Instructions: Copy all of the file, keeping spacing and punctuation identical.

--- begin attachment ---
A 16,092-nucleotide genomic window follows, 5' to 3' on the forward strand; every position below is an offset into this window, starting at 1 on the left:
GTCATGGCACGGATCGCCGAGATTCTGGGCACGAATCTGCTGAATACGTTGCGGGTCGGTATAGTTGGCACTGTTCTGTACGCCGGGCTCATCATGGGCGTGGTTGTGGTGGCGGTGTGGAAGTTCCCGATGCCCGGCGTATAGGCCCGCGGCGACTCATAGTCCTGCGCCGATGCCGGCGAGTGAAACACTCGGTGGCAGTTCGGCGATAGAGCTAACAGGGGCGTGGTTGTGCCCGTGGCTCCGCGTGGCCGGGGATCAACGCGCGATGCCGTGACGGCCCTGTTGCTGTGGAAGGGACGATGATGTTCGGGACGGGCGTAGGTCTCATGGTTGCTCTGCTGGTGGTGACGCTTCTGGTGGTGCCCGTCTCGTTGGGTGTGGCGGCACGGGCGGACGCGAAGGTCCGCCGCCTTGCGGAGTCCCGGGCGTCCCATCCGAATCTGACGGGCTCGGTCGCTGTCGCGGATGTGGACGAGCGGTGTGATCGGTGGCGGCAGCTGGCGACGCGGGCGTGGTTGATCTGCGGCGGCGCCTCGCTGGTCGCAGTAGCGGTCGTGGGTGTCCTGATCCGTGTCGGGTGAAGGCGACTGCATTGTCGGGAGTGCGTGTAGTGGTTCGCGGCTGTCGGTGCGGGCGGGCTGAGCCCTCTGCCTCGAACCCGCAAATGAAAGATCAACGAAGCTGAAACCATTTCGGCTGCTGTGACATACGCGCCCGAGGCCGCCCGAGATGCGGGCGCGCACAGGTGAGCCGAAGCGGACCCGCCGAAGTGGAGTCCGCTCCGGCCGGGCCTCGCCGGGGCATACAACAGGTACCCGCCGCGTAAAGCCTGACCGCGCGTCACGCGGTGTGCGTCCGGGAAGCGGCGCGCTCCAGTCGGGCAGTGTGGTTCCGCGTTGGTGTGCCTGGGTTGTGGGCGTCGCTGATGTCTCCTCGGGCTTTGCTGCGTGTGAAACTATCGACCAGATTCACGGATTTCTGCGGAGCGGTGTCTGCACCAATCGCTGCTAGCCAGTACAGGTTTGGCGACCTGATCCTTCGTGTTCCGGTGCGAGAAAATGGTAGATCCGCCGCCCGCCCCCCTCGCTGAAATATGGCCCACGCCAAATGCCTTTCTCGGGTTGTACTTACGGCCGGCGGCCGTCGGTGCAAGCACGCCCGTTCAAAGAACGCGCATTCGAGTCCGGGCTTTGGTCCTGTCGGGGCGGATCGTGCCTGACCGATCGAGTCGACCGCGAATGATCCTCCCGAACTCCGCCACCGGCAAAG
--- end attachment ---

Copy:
A 16,092-nucleotide genomic window follows, 5' to 3' on the forward strand; every position below is an offset into this window, starting at 1 on the left:
GTCATGGCACGGATCGCCGAGATTCTGGGCACGAATCTGCTGAATACGTTGCGGGTCGGTATAGTTGGCACTGTTCTGTACGCCGGGCTCATCATGGGCGTGGTTGTGGTGGCGGTGTGGAAGTTCCCGATGCCCGGCGTATAGGCCCGCGGCGACTCATAGTCCTGCGCCGATGCCGGCGAGTGAAACACTCGGTGGCAGTTCGGCGATAGAGCTAACAGGGGCGTGGTTGTGCCCGTGGCTCCGCGTGGCCGGGGATCAACGCGCGATGCCGTGACGGCCCTGTTGCTGTGGAAGGGACGATGATGTTCGGGACGGGCGTAGGTCTCATGGTTGCTCTGCTGGTGGTGACGCTTCTGGTGGTGCCCGTCTCGTTGGGTGTGGCGGCACGGGCGGACGCGAAGGTCCGCCGCCTTGCGGAGTCCCGGGCGTCCCATCCGAATCTGACGGGCTCGGTCGCTGTCGCGGATGTGGACGAGCGGTGTGATCGGTGGCGGCAGCTGGCGACGCGGGCGTGGTTGATCTGCGGCGGCGCCTCGCTGGTCGCAGTAGCGGTCGTGGGTGTCCTGATCCGTGTCGGGTGAAGGCGACTGCATTGTCGGGAGTGCGTGTAGTGGTTCGCGGCTGTCGGTGCGGGCGGGCTGAGCCCTCTGCCTCGAACCCGCAAATGAAAGATCAACGAAGCTGAAACCATTTCGGCTGCTGTGACATACGCGCCCGAGGCCGCCCGAGATGCGGGCGCGCACAGGTGAGCCGAAGCGGACCCGCCGAAGTGGAGTCCGCTCCGGCCGGGCCTCGCCGGGGCATACAACAGGTACCCGCCGCGTAAAGCCTGACCGCGCGTCACGCGGTGTGCGTCCGGGAAGCGGCGCGCTCCAGTCGGGCAGTGTGGTTCCGCGTTGGTGTGCCTGGGTTGTGGGCGTCGCTGATGTCTCCTCGGGCTTTGCTGCGTGTGAAACTATCGACCAGATTCACGGATTTCTGCGGAGCGGTGTCTGCACCAATCGCTGCTAGCCAGTACAGGTTTGGCGACCTGATCCTTCGTGTTCCGGTGCGAGAAAATGGTAGATCCGCCGCCCGCCCCCCTCGCTGAAATATGGCCCACGCCAAATGCCTTTCTCGGGTTGTACTTACGGCCGGCGGCCGTCGGTGCAAGCACGCCCGTTCAAAGAACGCGCATTCGAGTCCGGGCTTTGGTCCTGTCGGGGCGGATCGTGCCTGACCGATCGAGTCGACCGCGAATGATCCTCCCGAACTCCGCCACCGGCAAAG